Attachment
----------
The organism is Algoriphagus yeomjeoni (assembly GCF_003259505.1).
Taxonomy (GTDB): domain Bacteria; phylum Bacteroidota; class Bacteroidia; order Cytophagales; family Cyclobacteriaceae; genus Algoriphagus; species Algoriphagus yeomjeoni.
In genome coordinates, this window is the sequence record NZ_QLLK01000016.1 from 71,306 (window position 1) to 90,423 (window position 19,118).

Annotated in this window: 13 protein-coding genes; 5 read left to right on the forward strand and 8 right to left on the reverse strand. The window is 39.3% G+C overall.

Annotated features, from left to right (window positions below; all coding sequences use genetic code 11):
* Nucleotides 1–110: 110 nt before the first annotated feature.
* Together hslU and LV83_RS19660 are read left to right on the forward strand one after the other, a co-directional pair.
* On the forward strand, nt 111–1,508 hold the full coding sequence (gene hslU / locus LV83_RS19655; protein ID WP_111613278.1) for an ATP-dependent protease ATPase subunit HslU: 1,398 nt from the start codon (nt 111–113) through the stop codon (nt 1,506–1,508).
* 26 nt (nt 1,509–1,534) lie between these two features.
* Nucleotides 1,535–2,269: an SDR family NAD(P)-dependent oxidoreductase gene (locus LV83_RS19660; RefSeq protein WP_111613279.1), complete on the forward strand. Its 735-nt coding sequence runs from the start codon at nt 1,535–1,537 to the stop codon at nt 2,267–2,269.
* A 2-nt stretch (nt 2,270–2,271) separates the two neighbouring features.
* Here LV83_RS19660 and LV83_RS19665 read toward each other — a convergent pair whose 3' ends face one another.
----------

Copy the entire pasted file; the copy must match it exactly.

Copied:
The organism is Algoriphagus yeomjeoni (assembly GCF_003259505.1).
Taxonomy (GTDB): domain Bacteria; phylum Bacteroidota; class Bacteroidia; order Cytophagales; family Cyclobacteriaceae; genus Algoriphagus; species Algoriphagus yeomjeoni.
In genome coordinates, this window is the sequence record NZ_QLLK01000016.1 from 71,306 (window position 1) to 90,423 (window position 19,118).

Annotated in this window: 13 protein-coding genes; 5 read left to right on the forward strand and 8 right to left on the reverse strand. The window is 39.3% G+C overall.

Annotated features, from left to right (window positions below; all coding sequences use genetic code 11):
* Nucleotides 1–110: 110 nt before the first annotated feature.
* Together hslU and LV83_RS19660 are read left to right on the forward strand one after the other, a co-directional pair.
* On the forward strand, nt 111–1,508 hold the full coding sequence (gene hslU / locus LV83_RS19655; protein ID WP_111613278.1) for an ATP-dependent protease ATPase subunit HslU: 1,398 nt from the start codon (nt 111–113) through the stop codon (nt 1,506–1,508).
* 26 nt (nt 1,509–1,534) lie between these two features.
* Nucleotides 1,535–2,269: an SDR family NAD(P)-dependent oxidoreductase gene (locus LV83_RS19660; RefSeq protein WP_111613279.1), complete on the forward strand. Its 735-nt coding sequence runs from the start codon at nt 1,535–1,537 to the stop codon at nt 2,267–2,269.
* A 2-nt stretch (nt 2,270–2,271) separates the two neighbouring features.
* Here LV83_RS19660 and LV83_RS19665 read toward each other — a convergent pair whose 3' ends face one another.